Do you ever feel like you know it all? Ever feel like, yeah, I’ve learned enough and I can just sit back and watch everybody else figure it out now? Me either. There are times, however, when I feel like I do have an idea of what is what and how things should be. These thoughts don’t happen often, and usually don’t stay long, but I relish in the innocent naive-ness of them.
I’ve spent some time in the hospital lately. It hasn’t been for my own health, but rather for those I care for. My Dear Grandmother had a short stay before she passed in December. I was able to visit her a few times before she left us for the great quilting bee in the sky. She was a beautiful, caring, funny lady til the end (or beginning….tomato, tomatoh). She never wanted to put anyone out or be a burden in any way. She was one of the most self-reliant people I have ever met. I didn’t realize just how independent and capable she was until lately. She was a small woman, especially in my Grandfather’s shadow. I guess it just goes to show that size isn’t everything.
Being in hospitals is not my favorite thing. I haven’t always had the best luck within those sterile walls. It took me a few years after Brad died before I could enter one without feeling like I was going to hyperventilate. Being able to witness the birth of my grandson went a long way to mend relations between me and hospitals.
When I went back to school, a financial aid adviser suggested I go into the medial field. I laughed in his face…in a nice way….and told him I didn’t have the right kind of compassion to help sick people. I would be rude and not caring and drive people to tears. That is what I thought at the time.
Last night I went to visit a friend at the hospital. He was in the purgatorial waiting room, ticket in hand, waiting with the various others people sent their by karma. I was dropping off to sleep when a tiny, crumpled woman was wheeled through the doors. I have no idea what was wrong with her, but she was wailing like a wounded animal. Crying out for every known deity to help her because she was hurting so bad. I watched as the woman behind the counter pushed paperwork towards the man pushing the wheelchair. She didn’t seem to move any faster than she had with the other, non wailing patients. No one rushed out to see why the woman was crying. The man pushing simply pushed.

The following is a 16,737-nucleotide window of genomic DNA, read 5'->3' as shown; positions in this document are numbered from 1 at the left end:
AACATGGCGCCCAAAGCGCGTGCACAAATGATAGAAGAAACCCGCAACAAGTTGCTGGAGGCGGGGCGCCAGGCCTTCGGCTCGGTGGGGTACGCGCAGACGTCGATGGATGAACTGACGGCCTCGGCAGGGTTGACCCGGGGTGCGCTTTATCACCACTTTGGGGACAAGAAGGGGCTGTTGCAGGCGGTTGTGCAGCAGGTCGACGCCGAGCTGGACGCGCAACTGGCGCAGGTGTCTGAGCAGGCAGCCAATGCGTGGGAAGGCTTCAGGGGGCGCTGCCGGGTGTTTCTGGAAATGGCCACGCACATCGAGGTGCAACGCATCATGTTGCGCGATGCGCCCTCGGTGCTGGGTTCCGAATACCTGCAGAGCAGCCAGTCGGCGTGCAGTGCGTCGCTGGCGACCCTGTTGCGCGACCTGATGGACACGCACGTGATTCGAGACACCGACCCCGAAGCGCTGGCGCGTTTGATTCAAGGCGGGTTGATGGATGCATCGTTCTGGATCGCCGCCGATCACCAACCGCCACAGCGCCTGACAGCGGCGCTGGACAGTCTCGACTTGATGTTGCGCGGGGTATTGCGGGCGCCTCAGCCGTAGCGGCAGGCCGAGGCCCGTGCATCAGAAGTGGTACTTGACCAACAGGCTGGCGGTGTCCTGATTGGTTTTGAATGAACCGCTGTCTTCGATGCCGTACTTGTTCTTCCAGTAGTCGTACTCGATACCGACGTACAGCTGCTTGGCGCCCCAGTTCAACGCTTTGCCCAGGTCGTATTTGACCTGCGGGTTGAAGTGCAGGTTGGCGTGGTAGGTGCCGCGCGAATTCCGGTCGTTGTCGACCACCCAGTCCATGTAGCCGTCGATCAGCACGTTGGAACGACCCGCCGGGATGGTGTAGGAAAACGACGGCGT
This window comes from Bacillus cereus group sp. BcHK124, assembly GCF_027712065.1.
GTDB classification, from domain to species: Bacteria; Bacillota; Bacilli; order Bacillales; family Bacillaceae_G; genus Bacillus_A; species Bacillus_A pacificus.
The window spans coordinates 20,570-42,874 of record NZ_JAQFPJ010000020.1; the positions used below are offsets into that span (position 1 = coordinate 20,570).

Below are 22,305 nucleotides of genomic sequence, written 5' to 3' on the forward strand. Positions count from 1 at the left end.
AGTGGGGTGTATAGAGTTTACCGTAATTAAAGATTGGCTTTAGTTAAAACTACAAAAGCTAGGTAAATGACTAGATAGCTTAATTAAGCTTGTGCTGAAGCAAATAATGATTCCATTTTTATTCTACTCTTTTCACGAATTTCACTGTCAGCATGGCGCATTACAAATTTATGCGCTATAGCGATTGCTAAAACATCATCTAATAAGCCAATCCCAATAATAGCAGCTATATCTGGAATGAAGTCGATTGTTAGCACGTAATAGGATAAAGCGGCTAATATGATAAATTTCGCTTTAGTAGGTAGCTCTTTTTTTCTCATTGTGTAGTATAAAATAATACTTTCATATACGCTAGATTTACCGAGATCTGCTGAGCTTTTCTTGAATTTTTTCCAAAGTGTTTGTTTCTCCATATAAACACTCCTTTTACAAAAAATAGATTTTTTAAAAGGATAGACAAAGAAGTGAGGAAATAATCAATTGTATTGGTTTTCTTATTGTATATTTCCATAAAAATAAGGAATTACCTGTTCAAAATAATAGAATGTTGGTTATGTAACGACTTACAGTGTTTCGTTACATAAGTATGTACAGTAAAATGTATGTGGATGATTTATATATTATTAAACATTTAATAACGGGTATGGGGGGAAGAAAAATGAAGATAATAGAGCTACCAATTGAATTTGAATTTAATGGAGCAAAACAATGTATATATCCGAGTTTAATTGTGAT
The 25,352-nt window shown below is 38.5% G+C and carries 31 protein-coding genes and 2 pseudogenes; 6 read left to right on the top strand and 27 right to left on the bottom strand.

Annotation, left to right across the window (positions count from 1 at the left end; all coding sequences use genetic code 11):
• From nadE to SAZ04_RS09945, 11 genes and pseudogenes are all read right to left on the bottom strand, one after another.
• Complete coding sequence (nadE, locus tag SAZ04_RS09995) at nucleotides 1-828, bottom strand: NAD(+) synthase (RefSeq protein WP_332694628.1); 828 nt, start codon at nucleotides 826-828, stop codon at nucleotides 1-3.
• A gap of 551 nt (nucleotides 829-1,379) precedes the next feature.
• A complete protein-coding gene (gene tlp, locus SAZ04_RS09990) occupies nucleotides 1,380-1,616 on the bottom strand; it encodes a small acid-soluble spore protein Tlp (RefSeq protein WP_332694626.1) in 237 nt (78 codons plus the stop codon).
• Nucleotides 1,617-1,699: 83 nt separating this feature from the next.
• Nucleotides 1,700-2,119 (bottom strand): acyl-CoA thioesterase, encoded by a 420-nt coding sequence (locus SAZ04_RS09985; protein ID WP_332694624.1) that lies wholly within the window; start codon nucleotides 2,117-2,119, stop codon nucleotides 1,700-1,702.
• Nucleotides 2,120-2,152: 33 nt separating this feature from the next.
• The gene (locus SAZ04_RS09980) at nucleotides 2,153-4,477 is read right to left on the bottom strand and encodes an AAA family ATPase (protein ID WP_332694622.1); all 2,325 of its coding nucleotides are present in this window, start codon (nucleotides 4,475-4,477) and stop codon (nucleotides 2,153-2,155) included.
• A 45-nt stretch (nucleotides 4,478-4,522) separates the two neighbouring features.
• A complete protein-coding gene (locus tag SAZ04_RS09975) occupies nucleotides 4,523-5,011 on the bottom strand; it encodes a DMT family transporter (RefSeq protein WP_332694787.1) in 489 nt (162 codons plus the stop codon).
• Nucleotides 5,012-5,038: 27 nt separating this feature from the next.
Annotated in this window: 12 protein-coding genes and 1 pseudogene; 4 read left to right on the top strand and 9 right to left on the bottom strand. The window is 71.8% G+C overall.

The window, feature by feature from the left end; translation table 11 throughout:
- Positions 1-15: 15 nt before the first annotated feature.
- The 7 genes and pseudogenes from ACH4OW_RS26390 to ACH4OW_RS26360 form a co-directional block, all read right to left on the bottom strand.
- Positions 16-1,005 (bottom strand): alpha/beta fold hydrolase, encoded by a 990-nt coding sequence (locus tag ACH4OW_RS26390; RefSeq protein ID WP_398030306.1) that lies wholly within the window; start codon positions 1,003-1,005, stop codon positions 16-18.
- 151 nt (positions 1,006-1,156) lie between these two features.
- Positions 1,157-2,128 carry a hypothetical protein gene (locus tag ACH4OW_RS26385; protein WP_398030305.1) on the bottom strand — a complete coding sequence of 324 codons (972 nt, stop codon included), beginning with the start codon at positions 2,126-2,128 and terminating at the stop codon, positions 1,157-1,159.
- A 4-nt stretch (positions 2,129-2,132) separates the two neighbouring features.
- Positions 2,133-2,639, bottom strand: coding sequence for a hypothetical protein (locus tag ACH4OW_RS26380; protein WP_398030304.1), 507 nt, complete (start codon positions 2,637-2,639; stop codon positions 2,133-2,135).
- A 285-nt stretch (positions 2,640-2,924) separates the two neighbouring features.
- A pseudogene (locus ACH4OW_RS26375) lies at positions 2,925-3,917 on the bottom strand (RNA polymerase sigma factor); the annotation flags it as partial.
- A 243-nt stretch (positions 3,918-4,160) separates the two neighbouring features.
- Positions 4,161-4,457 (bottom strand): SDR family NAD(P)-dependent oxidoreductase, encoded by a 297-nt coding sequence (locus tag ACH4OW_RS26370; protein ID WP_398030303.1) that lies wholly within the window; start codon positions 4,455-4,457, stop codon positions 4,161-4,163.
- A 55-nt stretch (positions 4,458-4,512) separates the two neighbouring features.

I realized at that moment the real reason I didn’t go into the medical field. It wasn’t because I didn’t have compassion, it was because I have too much. All I wanted to do was to go over to the woman and help her. I wanted to shout at the nurses to move faster, to take her pain, fix her, make her stop crying. It was all I could do to sit and keep to myself.
I looked around the room at the other waiters. Some were oblivious to the crying. Some were looking and snickering to each other. One woman picked up her young son and moved where they wouldn’t see the event. A man came in with a pizza delivery. Business as usual.
What happens to nurses? Maybe they have to harden themselves to keep from being constantly torn apart by the pain of others. Maybe they don’t care and it’s just routine to them. Maybe they had seen this woman many times before and knew she was faking. Maybe inside they were screaming out for her, wishing they could help, but knowing they had to follow ‘procedure’.
All I know is, I am glad I didn’t go into that field. I do care about people and it hurts me to see anyone in pain. Maybe that is another reason for my bubble. The world has too much pain and suffering in it and I just can’t take it.
Cause I said so.
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